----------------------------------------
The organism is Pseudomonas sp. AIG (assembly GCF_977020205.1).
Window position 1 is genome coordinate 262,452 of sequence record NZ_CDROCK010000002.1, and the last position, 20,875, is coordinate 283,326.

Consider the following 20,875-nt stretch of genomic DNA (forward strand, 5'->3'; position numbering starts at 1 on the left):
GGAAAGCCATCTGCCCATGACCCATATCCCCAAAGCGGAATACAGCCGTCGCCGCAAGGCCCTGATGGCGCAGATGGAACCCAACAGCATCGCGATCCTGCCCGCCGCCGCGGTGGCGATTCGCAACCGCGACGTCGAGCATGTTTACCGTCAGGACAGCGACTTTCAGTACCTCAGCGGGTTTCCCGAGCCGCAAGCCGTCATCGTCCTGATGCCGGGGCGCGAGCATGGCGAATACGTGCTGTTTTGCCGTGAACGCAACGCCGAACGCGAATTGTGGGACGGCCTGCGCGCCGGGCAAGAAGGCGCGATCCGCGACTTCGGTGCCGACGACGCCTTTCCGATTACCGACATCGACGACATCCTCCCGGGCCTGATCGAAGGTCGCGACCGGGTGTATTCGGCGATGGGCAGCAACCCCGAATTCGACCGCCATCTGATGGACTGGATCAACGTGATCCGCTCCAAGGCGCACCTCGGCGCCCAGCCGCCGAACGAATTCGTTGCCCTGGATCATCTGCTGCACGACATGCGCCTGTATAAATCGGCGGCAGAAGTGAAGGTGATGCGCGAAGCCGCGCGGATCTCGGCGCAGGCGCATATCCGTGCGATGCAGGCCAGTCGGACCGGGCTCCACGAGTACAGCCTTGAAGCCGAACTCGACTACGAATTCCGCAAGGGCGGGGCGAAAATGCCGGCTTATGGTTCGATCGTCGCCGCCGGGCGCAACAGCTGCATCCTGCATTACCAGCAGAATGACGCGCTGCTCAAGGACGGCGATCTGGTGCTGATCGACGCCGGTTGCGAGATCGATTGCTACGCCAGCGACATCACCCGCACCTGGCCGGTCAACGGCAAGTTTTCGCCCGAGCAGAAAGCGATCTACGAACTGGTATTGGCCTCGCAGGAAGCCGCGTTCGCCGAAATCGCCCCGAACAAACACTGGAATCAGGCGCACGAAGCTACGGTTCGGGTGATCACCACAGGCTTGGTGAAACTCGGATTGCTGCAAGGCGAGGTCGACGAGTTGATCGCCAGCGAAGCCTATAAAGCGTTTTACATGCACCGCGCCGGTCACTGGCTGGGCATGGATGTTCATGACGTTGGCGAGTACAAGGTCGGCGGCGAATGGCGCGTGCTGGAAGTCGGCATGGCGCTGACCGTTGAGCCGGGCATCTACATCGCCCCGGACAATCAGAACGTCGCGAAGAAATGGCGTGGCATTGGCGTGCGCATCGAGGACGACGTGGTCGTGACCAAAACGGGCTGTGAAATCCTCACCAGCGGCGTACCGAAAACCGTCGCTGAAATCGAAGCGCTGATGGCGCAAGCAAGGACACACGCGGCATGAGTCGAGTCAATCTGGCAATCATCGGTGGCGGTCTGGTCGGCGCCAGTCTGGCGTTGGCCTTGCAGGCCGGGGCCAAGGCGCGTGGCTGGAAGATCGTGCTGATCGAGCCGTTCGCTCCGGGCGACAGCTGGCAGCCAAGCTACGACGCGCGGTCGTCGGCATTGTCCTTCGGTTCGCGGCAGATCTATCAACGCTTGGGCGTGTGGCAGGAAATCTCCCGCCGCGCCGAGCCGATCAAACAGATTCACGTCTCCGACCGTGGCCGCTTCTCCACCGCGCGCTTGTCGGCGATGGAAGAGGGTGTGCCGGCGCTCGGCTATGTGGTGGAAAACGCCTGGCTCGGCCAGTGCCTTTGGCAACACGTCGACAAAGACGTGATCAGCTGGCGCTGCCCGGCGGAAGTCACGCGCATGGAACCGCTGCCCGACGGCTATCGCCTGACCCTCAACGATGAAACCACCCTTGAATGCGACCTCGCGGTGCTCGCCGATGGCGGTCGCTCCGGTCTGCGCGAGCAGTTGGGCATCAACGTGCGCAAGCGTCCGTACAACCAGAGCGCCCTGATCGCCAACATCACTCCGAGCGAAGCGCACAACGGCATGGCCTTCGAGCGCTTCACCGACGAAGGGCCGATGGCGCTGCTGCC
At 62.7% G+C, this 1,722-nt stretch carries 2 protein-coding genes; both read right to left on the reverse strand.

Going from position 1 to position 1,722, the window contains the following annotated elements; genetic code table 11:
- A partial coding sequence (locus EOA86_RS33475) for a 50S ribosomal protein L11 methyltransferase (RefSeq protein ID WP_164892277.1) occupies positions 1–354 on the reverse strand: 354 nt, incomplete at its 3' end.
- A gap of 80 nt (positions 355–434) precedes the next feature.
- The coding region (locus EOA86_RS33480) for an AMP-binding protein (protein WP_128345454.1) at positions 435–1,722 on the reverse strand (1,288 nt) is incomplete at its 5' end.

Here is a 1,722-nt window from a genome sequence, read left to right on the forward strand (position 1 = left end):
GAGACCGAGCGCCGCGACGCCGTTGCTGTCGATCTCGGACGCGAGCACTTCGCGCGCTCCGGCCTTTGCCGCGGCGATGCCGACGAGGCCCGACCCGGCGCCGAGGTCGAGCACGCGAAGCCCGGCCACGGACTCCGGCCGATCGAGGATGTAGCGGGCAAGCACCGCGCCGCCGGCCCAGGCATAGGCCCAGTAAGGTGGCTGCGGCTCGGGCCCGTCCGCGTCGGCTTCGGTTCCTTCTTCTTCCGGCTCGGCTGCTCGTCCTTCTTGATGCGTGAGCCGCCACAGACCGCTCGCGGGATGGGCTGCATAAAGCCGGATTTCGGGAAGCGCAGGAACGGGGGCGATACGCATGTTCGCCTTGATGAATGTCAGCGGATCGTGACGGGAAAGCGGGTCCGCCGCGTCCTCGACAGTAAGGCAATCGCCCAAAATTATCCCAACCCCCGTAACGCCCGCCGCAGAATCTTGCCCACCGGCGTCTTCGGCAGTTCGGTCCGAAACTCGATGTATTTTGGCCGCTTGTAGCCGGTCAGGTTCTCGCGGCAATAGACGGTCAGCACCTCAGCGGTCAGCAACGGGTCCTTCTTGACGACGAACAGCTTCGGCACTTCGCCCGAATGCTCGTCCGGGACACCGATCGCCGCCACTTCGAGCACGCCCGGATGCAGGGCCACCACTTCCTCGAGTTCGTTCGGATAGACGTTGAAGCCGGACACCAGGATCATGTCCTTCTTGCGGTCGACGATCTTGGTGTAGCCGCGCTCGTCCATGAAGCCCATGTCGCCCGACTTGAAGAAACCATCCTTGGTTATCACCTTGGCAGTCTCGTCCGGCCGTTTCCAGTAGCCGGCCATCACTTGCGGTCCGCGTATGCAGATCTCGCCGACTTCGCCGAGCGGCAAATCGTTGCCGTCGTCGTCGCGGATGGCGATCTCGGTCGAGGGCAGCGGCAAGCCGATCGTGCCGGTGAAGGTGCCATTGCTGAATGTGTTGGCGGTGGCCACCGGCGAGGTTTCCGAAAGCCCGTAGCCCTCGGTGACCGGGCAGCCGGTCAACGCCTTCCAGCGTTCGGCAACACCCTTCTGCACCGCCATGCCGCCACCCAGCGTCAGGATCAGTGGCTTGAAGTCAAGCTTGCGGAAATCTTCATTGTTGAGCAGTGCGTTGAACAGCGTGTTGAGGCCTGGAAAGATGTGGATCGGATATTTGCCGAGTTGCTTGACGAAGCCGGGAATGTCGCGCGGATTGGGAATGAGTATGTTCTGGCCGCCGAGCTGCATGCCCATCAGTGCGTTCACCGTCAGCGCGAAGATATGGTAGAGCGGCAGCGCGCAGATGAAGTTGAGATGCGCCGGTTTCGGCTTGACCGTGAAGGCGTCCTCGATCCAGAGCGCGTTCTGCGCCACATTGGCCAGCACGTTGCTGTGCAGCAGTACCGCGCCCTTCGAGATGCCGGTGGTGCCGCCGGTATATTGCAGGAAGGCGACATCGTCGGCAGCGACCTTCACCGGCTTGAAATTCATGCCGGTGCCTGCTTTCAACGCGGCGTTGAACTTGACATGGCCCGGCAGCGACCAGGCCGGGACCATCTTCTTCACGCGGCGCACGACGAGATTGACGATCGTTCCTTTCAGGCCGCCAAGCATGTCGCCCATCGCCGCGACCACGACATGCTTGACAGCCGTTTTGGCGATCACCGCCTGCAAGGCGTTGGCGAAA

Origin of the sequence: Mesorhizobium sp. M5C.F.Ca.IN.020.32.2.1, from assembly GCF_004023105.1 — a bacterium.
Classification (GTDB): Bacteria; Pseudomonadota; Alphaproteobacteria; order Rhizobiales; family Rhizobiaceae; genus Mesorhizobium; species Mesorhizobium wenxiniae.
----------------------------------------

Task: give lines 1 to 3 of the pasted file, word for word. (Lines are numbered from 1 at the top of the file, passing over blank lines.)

The organism is Pseudomonas sp. AIG (assembly GCF_977020205.1).
Window position 1 is genome coordinate 262,452 of sequence record NZ_CDROCK010000002.1, and the last position, 20,875, is coordinate 283,326.

Consider the following 20,875-nt stretch of genomic DNA (forward strand, 5'->3'; position numbering starts at 1 on the left):